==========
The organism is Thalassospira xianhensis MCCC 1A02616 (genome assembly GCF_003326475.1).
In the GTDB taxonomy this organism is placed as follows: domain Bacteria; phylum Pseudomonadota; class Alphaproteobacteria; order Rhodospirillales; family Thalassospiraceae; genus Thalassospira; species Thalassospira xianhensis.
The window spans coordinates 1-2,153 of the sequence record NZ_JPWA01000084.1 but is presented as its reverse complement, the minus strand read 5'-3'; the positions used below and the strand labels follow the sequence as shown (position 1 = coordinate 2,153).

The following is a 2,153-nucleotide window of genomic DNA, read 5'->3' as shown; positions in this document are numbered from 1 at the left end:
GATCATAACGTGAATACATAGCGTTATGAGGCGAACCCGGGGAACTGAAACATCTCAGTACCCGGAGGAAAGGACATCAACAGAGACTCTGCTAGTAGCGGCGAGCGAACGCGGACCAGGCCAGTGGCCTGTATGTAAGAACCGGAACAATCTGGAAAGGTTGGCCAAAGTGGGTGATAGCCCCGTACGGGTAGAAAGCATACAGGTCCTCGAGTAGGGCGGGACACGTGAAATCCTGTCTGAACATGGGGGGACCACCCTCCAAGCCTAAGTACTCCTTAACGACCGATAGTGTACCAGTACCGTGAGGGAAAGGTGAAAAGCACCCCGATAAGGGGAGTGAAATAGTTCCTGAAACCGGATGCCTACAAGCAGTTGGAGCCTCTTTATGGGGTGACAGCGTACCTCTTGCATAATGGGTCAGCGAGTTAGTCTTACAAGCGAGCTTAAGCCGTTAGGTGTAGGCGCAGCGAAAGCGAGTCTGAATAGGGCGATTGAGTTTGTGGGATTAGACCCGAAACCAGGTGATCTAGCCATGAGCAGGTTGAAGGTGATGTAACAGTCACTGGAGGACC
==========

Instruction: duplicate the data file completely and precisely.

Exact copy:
The organism is Thalassospira xianhensis MCCC 1A02616 (genome assembly GCF_003326475.1).
In the GTDB taxonomy this organism is placed as follows: domain Bacteria; phylum Pseudomonadota; class Alphaproteobacteria; order Rhodospirillales; family Thalassospiraceae; genus Thalassospira; species Thalassospira xianhensis.
The window spans coordinates 1-2,153 of the sequence record NZ_JPWA01000084.1 but is presented as its reverse complement, the minus strand read 5'-3'; the positions used below and the strand labels follow the sequence as shown (position 1 = coordinate 2,153).

The following is a 2,153-nucleotide window of genomic DNA, read 5'->3' as shown; positions in this document are numbered from 1 at the left end:
GATCATAACGTGAATACATAGCGTTATGAGGCGAACCCGGGGAACTGAAACATCTCAGTACCCGGAGGAAAGGACATCAACAGAGACTCTGCTAGTAGCGGCGAGCGAACGCGGACCAGGCCAGTGGCCTGTATGTAAGAACCGGAACAATCTGGAAAGGTTGGCCAAAGTGGGTGATAGCCCCGTACGGGTAGAAAGCATACAGGTCCTCGAGTAGGGCGGGACACGTGAAATCCTGTCTGAACATGGGGGGACCACCCTCCAAGCCTAAGTACTCCTTAACGACCGATAGTGTACCAGTACCGTGAGGGAAAGGTGAAAAGCACCCCGATAAGGGGAGTGAAATAGTTCCTGAAACCGGATGCCTACAAGCAGTTGGAGCCTCTTTATGGGGTGACAGCGTACCTCTTGCATAATGGGTCAGCGAGTTAGTCTTACAAGCGAGCTTAAGCCGTTAGGTGTAGGCGCAGCGAAAGCGAGTCTGAATAGGGCGATTGAGTTTGTGGGATTAGACCCGAAACCAGGTGATCTAGCCATGAGCAGGTTGAAGGTGATGTAACAGTCACTGGAGGACC